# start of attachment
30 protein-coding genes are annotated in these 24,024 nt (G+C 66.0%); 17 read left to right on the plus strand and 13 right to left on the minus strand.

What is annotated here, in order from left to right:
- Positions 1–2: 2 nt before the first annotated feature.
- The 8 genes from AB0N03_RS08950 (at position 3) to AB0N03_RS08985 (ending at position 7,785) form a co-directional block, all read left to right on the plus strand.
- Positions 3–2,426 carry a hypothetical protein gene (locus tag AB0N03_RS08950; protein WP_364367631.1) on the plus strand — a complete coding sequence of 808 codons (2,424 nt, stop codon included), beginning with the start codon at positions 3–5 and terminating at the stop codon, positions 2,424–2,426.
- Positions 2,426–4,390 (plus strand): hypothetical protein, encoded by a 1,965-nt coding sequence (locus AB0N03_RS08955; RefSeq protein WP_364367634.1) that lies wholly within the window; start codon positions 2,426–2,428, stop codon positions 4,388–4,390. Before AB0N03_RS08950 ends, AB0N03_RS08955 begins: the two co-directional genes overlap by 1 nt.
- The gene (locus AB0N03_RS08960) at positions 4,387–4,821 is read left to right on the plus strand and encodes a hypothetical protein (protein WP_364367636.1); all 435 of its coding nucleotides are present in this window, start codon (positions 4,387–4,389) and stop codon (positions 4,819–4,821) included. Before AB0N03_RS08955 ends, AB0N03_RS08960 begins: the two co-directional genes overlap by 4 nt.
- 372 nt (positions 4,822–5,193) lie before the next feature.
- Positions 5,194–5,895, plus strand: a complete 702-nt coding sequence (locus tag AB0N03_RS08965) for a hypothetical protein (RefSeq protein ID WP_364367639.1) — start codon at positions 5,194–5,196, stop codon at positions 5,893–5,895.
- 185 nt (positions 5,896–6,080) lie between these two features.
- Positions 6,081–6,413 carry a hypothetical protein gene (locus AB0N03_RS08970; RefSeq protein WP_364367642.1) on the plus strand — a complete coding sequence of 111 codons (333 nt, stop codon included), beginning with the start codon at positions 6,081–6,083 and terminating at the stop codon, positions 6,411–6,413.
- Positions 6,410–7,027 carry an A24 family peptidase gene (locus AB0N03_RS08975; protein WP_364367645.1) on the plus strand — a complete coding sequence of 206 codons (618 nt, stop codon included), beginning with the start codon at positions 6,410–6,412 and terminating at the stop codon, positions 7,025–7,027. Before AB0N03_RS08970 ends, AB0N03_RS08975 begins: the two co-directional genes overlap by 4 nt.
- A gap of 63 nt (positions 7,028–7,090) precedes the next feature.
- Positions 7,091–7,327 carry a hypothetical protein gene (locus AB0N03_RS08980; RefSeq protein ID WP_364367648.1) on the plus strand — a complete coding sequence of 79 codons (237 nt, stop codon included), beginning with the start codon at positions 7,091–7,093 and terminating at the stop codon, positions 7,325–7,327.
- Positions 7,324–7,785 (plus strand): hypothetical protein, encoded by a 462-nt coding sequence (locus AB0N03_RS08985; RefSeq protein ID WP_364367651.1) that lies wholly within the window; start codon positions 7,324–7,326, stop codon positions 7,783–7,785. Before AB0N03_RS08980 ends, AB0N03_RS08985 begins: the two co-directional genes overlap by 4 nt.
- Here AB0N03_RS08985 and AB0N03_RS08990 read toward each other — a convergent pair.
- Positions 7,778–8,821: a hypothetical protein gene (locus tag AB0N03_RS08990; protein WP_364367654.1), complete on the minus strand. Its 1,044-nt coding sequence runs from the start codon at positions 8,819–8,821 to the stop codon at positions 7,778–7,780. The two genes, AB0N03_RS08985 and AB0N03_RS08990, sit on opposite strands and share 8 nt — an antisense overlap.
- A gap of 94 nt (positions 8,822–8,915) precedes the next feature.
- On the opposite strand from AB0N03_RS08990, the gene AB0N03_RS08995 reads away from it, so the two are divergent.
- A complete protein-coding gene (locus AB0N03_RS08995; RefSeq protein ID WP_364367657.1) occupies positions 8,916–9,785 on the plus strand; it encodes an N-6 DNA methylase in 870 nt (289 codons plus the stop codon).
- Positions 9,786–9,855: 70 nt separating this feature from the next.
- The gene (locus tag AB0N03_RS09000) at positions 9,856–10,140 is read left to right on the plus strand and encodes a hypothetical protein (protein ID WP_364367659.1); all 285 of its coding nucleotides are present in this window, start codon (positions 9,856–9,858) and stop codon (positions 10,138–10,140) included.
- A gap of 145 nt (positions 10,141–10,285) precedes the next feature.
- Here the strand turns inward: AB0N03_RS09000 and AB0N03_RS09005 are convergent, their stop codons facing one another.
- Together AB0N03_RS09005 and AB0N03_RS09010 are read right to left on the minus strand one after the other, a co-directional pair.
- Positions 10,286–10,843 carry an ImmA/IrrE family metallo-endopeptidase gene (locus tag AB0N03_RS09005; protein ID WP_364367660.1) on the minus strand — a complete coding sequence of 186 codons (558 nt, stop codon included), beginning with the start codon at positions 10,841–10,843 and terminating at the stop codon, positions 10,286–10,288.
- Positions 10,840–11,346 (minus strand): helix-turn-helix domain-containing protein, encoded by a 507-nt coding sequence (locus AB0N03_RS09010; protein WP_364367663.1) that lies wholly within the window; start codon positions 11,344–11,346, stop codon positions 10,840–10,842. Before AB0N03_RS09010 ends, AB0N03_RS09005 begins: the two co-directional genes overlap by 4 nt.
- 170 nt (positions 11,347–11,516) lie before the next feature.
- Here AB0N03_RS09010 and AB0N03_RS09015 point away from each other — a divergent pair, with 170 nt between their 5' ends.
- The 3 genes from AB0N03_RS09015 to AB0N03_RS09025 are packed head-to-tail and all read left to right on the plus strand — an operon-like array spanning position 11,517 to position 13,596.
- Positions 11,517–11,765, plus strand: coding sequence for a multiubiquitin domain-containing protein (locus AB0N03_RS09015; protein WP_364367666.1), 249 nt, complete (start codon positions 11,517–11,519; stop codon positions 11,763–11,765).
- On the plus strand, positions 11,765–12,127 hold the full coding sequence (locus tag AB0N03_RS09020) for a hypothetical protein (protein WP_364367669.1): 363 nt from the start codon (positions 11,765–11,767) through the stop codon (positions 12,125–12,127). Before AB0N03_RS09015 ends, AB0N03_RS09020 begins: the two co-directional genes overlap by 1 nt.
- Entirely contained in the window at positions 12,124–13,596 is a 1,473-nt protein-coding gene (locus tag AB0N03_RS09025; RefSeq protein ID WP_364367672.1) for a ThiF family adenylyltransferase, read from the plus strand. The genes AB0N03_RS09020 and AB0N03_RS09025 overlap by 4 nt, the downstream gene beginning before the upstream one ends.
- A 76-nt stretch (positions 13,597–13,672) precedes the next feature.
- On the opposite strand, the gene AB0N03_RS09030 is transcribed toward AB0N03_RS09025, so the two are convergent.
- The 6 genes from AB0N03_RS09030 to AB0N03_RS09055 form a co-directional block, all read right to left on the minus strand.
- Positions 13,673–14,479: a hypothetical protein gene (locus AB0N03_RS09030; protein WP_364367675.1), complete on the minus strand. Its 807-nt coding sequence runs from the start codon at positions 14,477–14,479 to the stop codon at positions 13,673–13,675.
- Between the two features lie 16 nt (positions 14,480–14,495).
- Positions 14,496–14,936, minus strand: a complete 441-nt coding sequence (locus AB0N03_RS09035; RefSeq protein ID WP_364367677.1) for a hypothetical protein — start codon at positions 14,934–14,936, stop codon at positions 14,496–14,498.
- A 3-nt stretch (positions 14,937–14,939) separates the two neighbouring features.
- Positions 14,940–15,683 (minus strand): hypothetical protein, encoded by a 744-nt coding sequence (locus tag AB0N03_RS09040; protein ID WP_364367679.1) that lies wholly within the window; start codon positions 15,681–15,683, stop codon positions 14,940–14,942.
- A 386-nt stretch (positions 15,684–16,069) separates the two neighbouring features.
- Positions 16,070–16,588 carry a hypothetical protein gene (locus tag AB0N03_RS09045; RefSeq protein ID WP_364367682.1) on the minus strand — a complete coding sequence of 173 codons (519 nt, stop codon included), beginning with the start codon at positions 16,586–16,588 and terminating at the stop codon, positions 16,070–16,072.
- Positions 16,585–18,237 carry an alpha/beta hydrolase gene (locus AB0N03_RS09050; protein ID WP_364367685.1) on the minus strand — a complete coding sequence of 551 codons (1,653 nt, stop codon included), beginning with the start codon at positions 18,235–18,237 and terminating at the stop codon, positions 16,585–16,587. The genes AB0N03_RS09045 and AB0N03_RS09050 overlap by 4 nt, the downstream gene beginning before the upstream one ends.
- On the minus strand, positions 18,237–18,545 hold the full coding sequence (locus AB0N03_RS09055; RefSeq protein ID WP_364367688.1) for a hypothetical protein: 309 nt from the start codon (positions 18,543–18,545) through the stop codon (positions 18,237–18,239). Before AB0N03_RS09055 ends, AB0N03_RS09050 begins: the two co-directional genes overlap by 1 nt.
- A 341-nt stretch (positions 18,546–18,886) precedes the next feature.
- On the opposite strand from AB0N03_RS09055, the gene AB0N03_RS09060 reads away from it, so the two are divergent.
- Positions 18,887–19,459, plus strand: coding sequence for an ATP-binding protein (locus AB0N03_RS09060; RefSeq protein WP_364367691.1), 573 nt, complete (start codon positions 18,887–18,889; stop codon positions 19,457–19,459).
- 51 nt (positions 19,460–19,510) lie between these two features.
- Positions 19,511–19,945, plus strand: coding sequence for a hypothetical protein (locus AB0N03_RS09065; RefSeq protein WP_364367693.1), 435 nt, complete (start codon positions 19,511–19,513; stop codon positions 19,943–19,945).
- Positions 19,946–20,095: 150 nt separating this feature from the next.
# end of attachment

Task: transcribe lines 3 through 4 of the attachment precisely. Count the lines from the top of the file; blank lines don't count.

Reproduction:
- Positions 1–2: 2 nt before the first annotated feature.
- The 8 genes from AB0N03_RS08950 (at position 3) to AB0N03_RS08985 (ending at position 7,785) form a co-directional block, all read left to right on the plus strand.